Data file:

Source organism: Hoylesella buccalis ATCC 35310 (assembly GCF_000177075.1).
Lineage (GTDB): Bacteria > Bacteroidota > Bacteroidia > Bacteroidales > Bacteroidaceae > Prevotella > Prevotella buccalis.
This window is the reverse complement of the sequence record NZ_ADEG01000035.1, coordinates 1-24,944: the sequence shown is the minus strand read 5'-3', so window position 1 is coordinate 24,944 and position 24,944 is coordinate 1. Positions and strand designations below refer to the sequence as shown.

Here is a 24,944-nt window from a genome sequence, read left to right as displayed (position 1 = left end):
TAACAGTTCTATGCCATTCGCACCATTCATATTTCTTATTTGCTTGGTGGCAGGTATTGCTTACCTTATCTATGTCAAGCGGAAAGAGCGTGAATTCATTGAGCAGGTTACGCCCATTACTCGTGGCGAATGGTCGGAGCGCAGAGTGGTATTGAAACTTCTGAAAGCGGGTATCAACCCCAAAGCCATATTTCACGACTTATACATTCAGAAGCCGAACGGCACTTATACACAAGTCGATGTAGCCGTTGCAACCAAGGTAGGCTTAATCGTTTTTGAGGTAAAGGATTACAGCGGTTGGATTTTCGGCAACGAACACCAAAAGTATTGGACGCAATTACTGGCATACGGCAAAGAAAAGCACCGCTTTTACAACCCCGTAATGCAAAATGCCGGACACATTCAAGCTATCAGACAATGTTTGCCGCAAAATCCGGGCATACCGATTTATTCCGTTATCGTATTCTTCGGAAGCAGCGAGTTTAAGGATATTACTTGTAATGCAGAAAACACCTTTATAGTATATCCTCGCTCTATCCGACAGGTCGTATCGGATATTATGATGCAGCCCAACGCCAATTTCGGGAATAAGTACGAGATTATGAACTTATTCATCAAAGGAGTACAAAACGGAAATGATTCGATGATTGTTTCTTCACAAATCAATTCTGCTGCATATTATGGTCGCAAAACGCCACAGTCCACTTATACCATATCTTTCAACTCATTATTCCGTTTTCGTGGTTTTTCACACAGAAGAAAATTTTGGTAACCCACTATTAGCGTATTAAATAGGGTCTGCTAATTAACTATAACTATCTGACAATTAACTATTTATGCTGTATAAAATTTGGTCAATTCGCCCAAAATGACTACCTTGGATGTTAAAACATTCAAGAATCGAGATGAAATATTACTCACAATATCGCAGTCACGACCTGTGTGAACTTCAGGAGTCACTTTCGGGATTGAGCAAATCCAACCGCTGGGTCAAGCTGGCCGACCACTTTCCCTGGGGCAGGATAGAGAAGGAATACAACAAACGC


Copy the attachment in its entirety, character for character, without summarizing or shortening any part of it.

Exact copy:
Source organism: Hoylesella buccalis ATCC 35310 (assembly GCF_000177075.1).
Lineage (GTDB): Bacteria > Bacteroidota > Bacteroidia > Bacteroidales > Bacteroidaceae > Prevotella > Prevotella buccalis.
This window is the reverse complement of the sequence record NZ_ADEG01000035.1, coordinates 1-24,944: the sequence shown is the minus strand read 5'-3', so window position 1 is coordinate 24,944 and position 24,944 is coordinate 1. Positions and strand designations below refer to the sequence as shown.

Here is a 24,944-nt window from a genome sequence, read left to right as displayed (position 1 = left end):
TAACAGTTCTATGCCATTCGCACCATTCATATTTCTTATTTGCTTGGTGGCAGGTATTGCTTACCTTATCTATGTCAAGCGGAAAGAGCGTGAATTCATTGAGCAGGTTACGCCCATTACTCGTGGCGAATGGTCGGAGCGCAGAGTGGTATTGAAACTTCTGAAAGCGGGTATCAACCCCAAAGCCATATTTCACGACTTATACATTCAGAAGCCGAACGGCACTTATACACAAGTCGATGTAGCCGTTGCAACCAAGGTAGGCTTAATCGTTTTTGAGGTAAAGGATTACAGCGGTTGGATTTTCGGCAACGAACACCAAAAGTATTGGACGCAATTACTGGCATACGGCAAAGAAAAGCACCGCTTTTACAACCCCGTAATGCAAAATGCCGGACACATTCAAGCTATCAGACAATGTTTGCCGCAAAATCCGGGCATACCGATTTATTCCGTTATCGTATTCTTCGGAAGCAGCGAGTTTAAGGATATTACTTGTAATGCAGAAAACACCTTTATAGTATATCCTCGCTCTATCCGACAGGTCGTATCGGATATTATGATGCAGCCCAACGCCAATTTCGGGAATAAGTACGAGATTATGAACTTATTCATCAAAGGAGTACAAAACGGAAATGATTCGATGATTGTTTCTTCACAAATCAATTCTGCTGCATATTATGGTCGCAAAACGCCACAGTCCACTTATACCATATCTTTCAACTCATTATTCCGTTTTCGTGGTTTTTCACACAGAAGAAAATTTTGGTAACCCACTATTAGCGTATTAAATAGGGTCTGCTAATTAACTATAACTATCTGACAATTAACTATTTATGCTGTATAAAATTTGGTCAATTCGCCCAAAATGACTACCTTGGATGTTAAAACATTCAAGAATCGAGATGAAATATTACTCACAATATCGCAGTCACGACCTGTGTGAACTTCAGGAGTCACTTTCGGGATTGAGCAAATCCAACCGCTGGGTCAAGCTGGCCGACCACTTTCCCTGGGGCAGGATAGAGAAGGAATACAACAAACGC